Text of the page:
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evv081-F3: Analysis of LTR7-derived sncRNAs transcribed from human-specific regulatory loci reveals evolutionary conservation of wild-type sequences. Distinct molecular variants of the 33- and 24-nt LTR7 sncRNAs manifest a primate-specific evolutionary spectrum of chromosomal distributions (A–D) and highly correlated patterns of chromosomal distributions in the human genome (r = 0.865; P < 0.0001; supplementary fig. S4, Supplementary Material online). Size distribution analyses in the human and primate genomes of fully conserved LTR7 sncRNA-encoding loci of various lengths revealed essentially identical profiles of genome-wide size distributions of the LTR7 sncRNA-encoding loci in the human, chimpanzee, and gibbon genomes (A) with identical 24- and 18-nt sequences representing the predominantly conserved molecular entities (A, B), which are significantly overrepresented in the human genome compared with the primate and rodent genomes (A, B, D). Panel (A) shows results of the size distribution analysis and panel (D) shows the linear regression analysis in the rodent, human, and primate genomes of fully conserved LTR7 sncRNA-encoding loci of differing lengths. Note the essentially identical profiles of genome-wide size distributions of the LTR7 sncRNA-encoding loci in the human, chimpanzee, and gibbon genomes (C, bottom panel; r = 0.998; P < 0.0001), with identical 24- and 18-nt sequences representing the predominantly conserved molecular entities (A, D), which are significantly overrepresented in the human genome compared with the primate and rodent genomes. Panel (C) (top two panels) shows evolutionary conservation in primates of chromosomal positions of the wild-type 33-nt LTR7 sncRNA-encoding sequences.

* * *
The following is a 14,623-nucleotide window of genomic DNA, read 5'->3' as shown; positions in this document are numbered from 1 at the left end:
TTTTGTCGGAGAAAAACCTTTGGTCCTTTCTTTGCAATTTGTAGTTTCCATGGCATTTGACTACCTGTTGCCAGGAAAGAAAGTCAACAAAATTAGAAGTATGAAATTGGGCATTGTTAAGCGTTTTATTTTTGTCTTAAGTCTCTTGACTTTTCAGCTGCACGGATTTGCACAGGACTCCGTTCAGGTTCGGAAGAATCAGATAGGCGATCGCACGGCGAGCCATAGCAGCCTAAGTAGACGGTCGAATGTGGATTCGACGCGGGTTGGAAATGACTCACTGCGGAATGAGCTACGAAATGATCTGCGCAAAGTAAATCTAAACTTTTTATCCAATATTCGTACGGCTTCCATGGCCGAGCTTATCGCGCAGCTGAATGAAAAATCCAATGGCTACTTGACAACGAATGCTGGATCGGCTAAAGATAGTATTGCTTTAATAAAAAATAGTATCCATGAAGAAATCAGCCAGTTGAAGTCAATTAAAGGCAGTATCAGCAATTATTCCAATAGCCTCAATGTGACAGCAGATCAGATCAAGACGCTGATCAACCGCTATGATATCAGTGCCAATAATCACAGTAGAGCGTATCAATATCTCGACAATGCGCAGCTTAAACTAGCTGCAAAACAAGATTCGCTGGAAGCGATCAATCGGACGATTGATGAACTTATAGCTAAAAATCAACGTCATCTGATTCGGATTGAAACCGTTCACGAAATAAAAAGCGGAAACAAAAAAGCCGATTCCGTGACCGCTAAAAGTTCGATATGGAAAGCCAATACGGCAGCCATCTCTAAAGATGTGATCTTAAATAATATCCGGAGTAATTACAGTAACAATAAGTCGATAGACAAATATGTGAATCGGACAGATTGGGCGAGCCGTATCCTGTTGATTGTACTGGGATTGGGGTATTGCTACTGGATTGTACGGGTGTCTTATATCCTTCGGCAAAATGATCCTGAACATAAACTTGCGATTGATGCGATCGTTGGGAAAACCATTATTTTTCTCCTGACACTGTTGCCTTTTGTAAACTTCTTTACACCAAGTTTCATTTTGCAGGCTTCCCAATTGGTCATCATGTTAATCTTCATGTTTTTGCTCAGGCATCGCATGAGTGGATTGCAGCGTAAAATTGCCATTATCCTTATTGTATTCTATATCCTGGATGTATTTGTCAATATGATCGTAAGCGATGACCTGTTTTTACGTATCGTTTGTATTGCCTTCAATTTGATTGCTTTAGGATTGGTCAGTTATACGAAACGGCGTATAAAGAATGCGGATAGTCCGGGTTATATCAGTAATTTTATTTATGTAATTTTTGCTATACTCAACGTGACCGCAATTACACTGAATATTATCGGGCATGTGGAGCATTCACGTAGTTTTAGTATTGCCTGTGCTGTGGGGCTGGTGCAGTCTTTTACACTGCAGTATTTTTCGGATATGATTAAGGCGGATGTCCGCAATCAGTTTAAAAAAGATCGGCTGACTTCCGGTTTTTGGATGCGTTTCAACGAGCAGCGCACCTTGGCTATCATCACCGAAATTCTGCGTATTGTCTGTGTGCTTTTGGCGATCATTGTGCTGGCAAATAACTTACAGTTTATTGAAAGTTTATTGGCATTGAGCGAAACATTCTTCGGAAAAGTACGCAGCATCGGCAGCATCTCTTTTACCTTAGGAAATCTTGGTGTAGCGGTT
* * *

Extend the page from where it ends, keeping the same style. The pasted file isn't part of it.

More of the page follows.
Mentions: Consistent with the recent reports of the increased LTR7 transcription in hESC (Kelley and Rinn 2012; Santoni et al. 2012; Xie et al. 2013; Lu et al. 2014), transcriptional activity of the LTR7-embedded human-specific NANOG-binding sites was frequently observed in hESC (fig. 1). Subsequent analytical efforts were focused on the 33- and 24-nt LTR7-derived sequences of small noncoding RNAs (LTR7 sncRNAs), which were often represented among LTR7-associated transcripts detected in hESCs (figs. 1 and 3 and supplementary fig. S4, Supplementary Material online). The initial analysis was concentrated on the genome-wide assessment of the fully conserved 33- and 24-nt LTR7 sncRNA-encoding loci, defined as the full-length sequences with 100% identity, no gaps, and no mismatches. Both sequences were classified as primate-specific, because 1) there are no full-length 33- and 24-nt LTR7 sequences in either the mouse or rat genomes, and 2) chromosomal positions for 89% of the genomic loci encoding 33-nt LTR7 sncRNAs are conserved in primate genomes, with most significant similarities noted between the human genome and those of chimpanzee and gorilla (fig. 3 and supplementary fig. S4, Supplementary Material online). Reflecting their common origin, chromosomal distributions of 33- and 24-nt sequences in the human genome manifest highly correlated patterns (r = 0.865; P < 0.0001). However, the number of loci encoding 24-nt LTR7 sncRNAs is 8.6-fold higher than that for 33-nt transcripts in the human genome (1,129 vs. 130 loci, respectively, in the hg19 human genome reference database). Additional analysis of this phenomenon is presented in the supplementary material, Supplementary Material online.Fig. 3.—